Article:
At that last Passover dinner with his disciples, Jesus made some pretty bold claims. He promised more abundant life and freedom from bondage to sin and the law. And Jesus had to go through a struggle to prove that He had the right to fulfill those promises.
It took Abraham Lincoln and his armies about sixteen months to prove their authority to free the slaves–and even then, the process was imperfect, lingering to the present day. It took Jesus just a few hours to forever win the battle against sin’s mastery over human beings and a few days to prove, on Sunday morning, that his victory was absolute.
- What has the freedom from sin’s bondage meant in your life? If you don’t know, you need to consider this question thoroughly.
- How do you live out the freedom into which Christ has delivered you?
- Do you live a life worthy of a freed person? Can others see your liberty clearly?
Jesus came to give us freedom from sin–permanently.
Toward the end of last month, I renewed my Costco membership. Now, when I need enormous bales of toilet paper or a package holding three dozen eggs, I can walk through the door of that store, smugly hold up my card, and stroll on into the land of endless excess. My only complaint with having that Costco membership is that I have to pay for it each year. Next March, once again, I’ll be reminded that renewal is once again due. And next year the price will be a few dollars higher.
It’s marvelous that Jesus came to forgive us of our sins, but the real marvel of it is that He didn’t just forgive the sins I had committed when I first trusted Him. Instead, He forgave the continued stream of sins that has followed in my wake over the years. He forgave the sins from today, and He’s already forgiven the ones for tomorrow.
As I reflect on that, I’m reminded of the lines from “It Is Well with My Soul”:
My sin–Oh the bliss of this glorious thought!–My sin, not in part but the whole.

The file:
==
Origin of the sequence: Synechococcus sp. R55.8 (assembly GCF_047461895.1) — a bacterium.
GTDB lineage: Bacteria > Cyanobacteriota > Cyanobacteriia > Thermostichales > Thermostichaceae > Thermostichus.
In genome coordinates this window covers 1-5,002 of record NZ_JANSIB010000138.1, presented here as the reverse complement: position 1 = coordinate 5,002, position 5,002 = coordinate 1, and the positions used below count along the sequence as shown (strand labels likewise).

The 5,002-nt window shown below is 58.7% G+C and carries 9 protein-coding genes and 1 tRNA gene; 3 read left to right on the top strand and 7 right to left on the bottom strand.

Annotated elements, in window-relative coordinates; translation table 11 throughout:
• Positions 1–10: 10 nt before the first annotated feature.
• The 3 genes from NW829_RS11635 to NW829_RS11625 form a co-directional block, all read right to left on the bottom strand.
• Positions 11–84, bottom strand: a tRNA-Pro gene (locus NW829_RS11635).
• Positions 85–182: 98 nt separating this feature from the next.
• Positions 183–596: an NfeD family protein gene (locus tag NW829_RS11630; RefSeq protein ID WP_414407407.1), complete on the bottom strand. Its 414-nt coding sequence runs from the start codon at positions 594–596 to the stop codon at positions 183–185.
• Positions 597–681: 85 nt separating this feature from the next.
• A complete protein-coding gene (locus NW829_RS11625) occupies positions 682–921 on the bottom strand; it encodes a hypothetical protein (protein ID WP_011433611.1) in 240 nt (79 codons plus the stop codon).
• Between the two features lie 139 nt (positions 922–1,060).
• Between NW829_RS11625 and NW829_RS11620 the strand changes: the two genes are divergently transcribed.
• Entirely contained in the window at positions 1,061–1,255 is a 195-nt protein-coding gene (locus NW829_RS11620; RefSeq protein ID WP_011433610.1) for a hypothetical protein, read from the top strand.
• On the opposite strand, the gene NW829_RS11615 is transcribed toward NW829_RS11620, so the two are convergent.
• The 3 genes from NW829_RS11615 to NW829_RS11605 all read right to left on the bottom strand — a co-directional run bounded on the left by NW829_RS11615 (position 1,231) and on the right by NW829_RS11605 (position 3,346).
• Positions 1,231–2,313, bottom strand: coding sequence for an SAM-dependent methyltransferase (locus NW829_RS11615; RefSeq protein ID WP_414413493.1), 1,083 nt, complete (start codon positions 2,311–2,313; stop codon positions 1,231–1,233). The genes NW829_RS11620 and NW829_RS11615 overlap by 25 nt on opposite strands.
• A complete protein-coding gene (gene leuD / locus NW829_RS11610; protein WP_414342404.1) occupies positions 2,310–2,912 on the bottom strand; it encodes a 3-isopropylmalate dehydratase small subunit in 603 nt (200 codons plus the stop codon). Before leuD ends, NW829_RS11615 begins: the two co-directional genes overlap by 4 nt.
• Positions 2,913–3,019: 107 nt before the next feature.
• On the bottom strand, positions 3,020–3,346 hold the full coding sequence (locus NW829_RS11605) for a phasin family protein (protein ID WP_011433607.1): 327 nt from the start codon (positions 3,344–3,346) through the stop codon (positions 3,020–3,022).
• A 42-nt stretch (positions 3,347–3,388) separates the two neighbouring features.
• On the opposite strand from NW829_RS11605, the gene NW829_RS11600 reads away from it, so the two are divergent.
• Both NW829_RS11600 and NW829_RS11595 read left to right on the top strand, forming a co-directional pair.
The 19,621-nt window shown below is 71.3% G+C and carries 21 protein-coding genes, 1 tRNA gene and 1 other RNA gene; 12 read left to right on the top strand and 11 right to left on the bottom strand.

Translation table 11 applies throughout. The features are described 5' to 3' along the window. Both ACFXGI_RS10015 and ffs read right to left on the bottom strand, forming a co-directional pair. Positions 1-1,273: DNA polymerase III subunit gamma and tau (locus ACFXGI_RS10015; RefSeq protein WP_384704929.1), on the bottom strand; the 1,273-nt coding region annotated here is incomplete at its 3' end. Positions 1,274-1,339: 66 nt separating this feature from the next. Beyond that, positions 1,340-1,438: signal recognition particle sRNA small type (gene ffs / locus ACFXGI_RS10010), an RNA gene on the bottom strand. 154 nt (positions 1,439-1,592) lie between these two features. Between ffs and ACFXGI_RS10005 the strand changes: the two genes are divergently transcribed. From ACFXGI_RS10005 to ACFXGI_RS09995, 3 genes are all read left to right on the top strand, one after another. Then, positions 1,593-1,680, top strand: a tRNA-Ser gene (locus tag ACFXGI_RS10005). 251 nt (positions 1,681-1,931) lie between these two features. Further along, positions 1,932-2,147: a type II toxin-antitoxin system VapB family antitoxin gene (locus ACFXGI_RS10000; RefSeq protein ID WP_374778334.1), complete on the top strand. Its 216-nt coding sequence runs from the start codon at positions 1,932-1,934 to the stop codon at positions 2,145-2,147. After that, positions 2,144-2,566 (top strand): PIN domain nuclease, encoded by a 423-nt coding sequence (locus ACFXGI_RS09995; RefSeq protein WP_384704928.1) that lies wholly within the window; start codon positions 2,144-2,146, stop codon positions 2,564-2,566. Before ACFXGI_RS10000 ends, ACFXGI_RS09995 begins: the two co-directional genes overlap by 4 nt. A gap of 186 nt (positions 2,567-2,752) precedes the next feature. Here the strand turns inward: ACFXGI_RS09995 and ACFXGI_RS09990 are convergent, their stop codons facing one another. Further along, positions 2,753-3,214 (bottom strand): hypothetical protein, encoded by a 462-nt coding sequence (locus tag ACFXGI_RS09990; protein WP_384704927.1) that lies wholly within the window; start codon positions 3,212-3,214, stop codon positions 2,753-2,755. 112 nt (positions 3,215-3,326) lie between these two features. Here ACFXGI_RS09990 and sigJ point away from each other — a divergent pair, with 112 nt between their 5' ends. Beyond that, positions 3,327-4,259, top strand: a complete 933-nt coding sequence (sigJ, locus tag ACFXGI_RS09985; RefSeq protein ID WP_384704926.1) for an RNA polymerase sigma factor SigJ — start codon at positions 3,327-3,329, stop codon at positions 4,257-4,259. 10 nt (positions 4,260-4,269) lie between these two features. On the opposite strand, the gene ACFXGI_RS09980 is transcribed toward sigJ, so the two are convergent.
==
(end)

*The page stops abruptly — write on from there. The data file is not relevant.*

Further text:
That first Passover cup, the cup of sanctification, would be amazing if it just cleared the ledger up until the time of salvation, but it makes the ledger incapable of ever recording another negative item. That’s pretty incredible.
Sure, Costco might have Jelly Bellies in huge containers for a low price, but until they offer things for free and forever, they’re not even in the ballpark of this Savior of ours.
- How often do you take stock of the sins in your life? How regularly do you sincerely thank Jesus for His forgiveness?
- Does your awareness of sin’s price on Jesus cause you to live differently? How?
- What habitual sin would God want you to work on eliminating from your life this week?
Make Your Faith Like God’s Faith
Somebody who knows Greek better than me–which would be knowing it at all if I’m honest–explained that when Jesus said, “Have faith in God,” that could more accurately be translated, “Have a God-like type of faith.”
I have to admit that it struck me as odd to consider God having faith. What would God have faith in? God is supposed to be the object of our faith. Faith in anything else would seem rather pointless. Or maybe not.
This morning, in the two hours I have been awake, I have demonstrated faith–a sort of expectant dependance–in a number of things: my alarm, the water in the sink, the lights, my car, my driving ability, the key in my office lock, this computer.
You’ve probably trusted each of those things in the past as well. How do you know you trusted or had faith in them? You were surprised when they failed. Have you ever put a key in a lock and been confused when it wouldn’t turn?
God doesn’t have those moments of confusion, because God doesn’t pick the wrong key. He could turn the wrong key into the right one. We don’t have that level of control, but we can exercise God-like faith when we recognize that all of the power of the One who designed and created the universe is at our disposal–all for the price of a tiny speck of faith.
- Do you trust in the power of God as much as you trust in the power of the physical things in your life?
- Do you actions and choices suggest that you actually trust things more than God?
- Pray this week that God will help you develop God-like faith as you strive to follow His will.